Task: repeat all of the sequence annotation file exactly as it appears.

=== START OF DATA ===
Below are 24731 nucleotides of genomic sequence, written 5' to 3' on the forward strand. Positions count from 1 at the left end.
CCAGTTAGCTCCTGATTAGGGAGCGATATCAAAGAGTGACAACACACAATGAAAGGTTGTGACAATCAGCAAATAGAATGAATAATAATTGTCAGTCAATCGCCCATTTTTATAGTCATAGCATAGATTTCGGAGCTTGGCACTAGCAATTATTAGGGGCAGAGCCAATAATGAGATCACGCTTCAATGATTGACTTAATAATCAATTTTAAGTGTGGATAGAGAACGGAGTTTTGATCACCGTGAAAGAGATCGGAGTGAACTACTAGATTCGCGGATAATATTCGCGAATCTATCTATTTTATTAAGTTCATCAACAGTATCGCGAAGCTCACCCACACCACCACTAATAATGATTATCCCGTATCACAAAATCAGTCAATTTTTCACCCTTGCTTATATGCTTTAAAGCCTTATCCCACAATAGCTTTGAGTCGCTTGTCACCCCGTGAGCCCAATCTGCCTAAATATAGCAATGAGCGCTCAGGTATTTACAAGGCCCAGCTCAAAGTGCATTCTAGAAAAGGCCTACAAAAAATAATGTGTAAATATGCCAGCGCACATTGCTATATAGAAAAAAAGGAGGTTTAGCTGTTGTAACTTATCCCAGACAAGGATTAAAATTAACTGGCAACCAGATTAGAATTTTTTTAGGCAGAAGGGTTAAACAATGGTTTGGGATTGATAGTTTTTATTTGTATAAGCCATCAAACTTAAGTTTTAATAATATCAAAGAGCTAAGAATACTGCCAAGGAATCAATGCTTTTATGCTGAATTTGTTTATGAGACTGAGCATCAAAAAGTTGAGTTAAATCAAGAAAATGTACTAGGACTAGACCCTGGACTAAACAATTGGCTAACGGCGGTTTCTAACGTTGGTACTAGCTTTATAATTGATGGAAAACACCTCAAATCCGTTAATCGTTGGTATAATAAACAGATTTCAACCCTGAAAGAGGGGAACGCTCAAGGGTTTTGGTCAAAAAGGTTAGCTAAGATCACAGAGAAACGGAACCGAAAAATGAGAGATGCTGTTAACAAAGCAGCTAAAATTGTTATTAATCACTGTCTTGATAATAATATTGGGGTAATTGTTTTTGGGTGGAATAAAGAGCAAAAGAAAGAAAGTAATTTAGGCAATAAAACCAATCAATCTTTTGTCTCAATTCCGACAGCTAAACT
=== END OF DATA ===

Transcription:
Below are 24731 nucleotides of genomic sequence, written 5' to 3' on the forward strand. Positions count from 1 at the left end.
CCAGTTAGCTCCTGATTAGGGAGCGATATCAAAGAGTGACAACACACAATGAAAGGTTGTGACAATCAGCAAATAGAATGAATAATAATTGTCAGTCAATCGCCCATTTTTATAGTCATAGCATAGATTTCGGAGCTTGGCACTAGCAATTATTAGGGGCAGAGCCAATAATGAGATCACGCTTCAATGATTGACTTAATAATCAATTTTAAGTGTGGATAGAGAACGGAGTTTTGATCACCGTGAAAGAGATCGGAGTGAACTACTAGATTCGCGGATAATATTCGCGAATCTATCTATTTTATTAAGTTCATCAACAGTATCGCGAAGCTCACCCACACCACCACTAATAATGATTATCCCGTATCACAAAATCAGTCAATTTTTCACCCTTGCTTATATGCTTTAAAGCCTTATCCCACAATAGCTTTGAGTCGCTTGTCACCCCGTGAGCCCAATCTGCCTAAATATAGCAATGAGCGCTCAGGTATTTACAAGGCCCAGCTCAAAGTGCATTCTAGAAAAGGCCTACAAAAAATAATGTGTAAATATGCCAGCGCACATTGCTATATAGAAAAAAAGGAGGTTTAGCTGTTGTAACTTATCCCAGACAAGGATTAAAATTAACTGGCAACCAGATTAGAATTTTTTTAGGCAGAAGGGTTAAACAATGGTTTGGGATTGATAGTTTTTATTTGTATAAGCCATCAAACTTAAGTTTTAATAATATCAAAGAGCTAAGAATACTGCCAAGGAATCAATGCTTTTATGCTGAATTTGTTTATGAGACTGAGCATCAAAAAGTTGAGTTAAATCAAGAAAATGTACTAGGACTAGACCCTGGACTAAACAATTGGCTAACGGCGGTTTCTAACGTTGGTACTAGCTTTATAATTGATGGAAAACACCTCAAATCCGTTAATCGTTGGTATAATAAACAGATTTCAACCCTGAAAGAGGGGAACGCTCAAGGGTTTTGGTCAAAAAGGTTAGCTAAGATCACAGAGAAACGGAACCGAAAAATGAGAGATGCTGTTAACAAAGCAGCTAAAATTGTTATTAATCACTGTCTTGATAATAATATTGGGGTAATTGTTTTTGGGTGGAATAAAGAGCAAAAGAAAGAAAGTAATTTAGGCAATAAAACCAATCAATCTTTTGTCTCAATTCCGACAGCTAAACT